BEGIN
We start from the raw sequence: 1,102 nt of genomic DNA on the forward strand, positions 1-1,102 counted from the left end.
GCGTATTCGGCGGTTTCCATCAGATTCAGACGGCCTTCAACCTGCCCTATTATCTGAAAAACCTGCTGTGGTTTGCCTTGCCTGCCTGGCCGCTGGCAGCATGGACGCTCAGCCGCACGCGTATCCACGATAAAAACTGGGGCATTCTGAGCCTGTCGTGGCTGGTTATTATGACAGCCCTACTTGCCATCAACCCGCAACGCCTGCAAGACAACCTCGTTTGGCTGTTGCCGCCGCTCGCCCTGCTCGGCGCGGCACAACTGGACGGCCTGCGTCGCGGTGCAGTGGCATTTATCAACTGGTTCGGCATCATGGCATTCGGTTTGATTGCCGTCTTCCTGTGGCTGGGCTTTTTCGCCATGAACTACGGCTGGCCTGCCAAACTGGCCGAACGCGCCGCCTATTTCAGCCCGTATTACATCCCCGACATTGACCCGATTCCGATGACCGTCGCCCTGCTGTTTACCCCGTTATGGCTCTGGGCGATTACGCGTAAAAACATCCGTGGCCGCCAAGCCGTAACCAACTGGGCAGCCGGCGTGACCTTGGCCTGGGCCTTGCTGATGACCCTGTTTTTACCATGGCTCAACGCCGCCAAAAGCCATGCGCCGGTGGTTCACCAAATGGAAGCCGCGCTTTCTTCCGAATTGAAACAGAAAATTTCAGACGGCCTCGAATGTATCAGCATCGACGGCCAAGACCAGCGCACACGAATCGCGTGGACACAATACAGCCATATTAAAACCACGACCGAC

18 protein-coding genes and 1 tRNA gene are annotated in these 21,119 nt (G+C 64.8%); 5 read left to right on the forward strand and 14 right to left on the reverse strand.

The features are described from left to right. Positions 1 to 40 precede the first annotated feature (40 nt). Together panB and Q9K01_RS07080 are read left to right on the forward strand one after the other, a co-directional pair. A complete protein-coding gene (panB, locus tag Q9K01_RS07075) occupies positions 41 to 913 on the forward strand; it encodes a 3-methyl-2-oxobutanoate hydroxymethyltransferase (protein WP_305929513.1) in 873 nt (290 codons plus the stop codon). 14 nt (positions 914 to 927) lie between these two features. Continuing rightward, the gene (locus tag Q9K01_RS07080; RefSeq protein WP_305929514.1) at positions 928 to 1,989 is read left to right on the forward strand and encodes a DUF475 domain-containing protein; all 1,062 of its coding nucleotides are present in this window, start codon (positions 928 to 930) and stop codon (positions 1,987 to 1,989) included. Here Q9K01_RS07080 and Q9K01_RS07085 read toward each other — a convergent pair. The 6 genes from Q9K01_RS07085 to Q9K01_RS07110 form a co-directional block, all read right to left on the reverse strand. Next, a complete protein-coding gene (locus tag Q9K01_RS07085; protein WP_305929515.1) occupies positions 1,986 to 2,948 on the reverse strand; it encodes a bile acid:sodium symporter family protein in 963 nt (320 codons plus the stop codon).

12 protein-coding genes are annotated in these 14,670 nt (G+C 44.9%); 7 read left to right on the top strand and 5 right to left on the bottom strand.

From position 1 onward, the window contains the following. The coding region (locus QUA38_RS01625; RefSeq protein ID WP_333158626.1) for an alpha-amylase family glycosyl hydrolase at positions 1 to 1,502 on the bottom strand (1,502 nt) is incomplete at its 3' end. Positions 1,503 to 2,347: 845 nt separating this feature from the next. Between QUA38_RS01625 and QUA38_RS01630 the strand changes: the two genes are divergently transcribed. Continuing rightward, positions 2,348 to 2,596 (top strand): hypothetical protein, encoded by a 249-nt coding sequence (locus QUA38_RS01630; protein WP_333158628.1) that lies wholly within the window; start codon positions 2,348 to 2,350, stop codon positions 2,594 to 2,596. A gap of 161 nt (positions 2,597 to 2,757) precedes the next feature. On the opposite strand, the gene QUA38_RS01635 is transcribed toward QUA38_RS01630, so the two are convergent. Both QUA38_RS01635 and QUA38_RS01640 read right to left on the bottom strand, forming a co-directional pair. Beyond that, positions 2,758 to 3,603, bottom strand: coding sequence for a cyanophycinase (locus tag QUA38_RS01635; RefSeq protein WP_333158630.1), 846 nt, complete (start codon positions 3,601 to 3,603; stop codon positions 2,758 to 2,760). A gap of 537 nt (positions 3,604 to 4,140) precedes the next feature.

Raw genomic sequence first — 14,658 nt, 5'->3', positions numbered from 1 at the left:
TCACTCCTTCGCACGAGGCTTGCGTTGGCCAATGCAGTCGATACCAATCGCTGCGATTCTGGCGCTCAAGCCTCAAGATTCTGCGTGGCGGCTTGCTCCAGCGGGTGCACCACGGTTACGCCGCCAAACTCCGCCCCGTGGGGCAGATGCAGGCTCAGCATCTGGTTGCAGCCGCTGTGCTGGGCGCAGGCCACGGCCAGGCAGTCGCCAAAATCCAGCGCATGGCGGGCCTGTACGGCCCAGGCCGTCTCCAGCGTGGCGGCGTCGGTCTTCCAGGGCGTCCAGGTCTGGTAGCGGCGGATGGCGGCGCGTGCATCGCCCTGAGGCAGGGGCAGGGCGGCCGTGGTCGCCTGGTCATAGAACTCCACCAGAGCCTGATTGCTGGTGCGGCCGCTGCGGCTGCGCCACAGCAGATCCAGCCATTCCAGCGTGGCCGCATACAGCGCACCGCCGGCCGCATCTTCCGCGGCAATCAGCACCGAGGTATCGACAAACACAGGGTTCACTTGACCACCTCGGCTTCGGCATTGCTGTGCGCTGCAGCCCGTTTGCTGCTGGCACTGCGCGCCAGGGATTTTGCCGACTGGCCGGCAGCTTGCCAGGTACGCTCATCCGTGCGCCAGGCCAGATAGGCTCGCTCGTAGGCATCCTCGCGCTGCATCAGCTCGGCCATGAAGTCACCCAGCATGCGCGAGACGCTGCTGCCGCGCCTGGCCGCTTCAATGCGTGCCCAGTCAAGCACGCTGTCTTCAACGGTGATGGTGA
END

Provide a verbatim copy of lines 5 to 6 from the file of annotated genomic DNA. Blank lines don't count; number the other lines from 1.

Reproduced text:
12 protein-coding genes are annotated in these 14,670 nt (G+C 44.9%); 7 read left to right on the top strand and 5 right to left on the bottom strand.

From position 1 onward, the window contains the following. The coding region (locus QUA38_RS01625; RefSeq protein ID WP_333158626.1) for an alpha-amylase family glycosyl hydrolase at positions 1 to 1,502 on the bottom strand (1,502 nt) is incomplete at its 3' end. Positions 1,503 to 2,347: 845 nt separating this feature from the next. Between QUA38_RS01625 and QUA38_RS01630 the strand changes: the two genes are divergently transcribed. Continuing rightward, positions 2,348 to 2,596 (top strand): hypothetical protein, encoded by a 249-nt coding sequence (locus QUA38_RS01630; protein WP_333158628.1) that lies wholly within the window; start codon positions 2,348 to 2,350, stop codon positions 2,594 to 2,596. A gap of 161 nt (positions 2,597 to 2,757) precedes the next feature. On the opposite strand, the gene QUA38_RS01635 is transcribed toward QUA38_RS01630, so the two are convergent. Both QUA38_RS01635 and QUA38_RS01640 read right to left on the bottom strand, forming a co-directional pair. Beyond that, positions 2,758 to 3,603, bottom strand: coding sequence for a cyanophycinase (locus tag QUA38_RS01635; RefSeq protein WP_333158630.1), 846 nt, complete (start codon positions 3,601 to 3,603; stop codon positions 2,758 to 2,760). A gap of 537 nt (positions 3,604 to 4,140) precedes the next feature.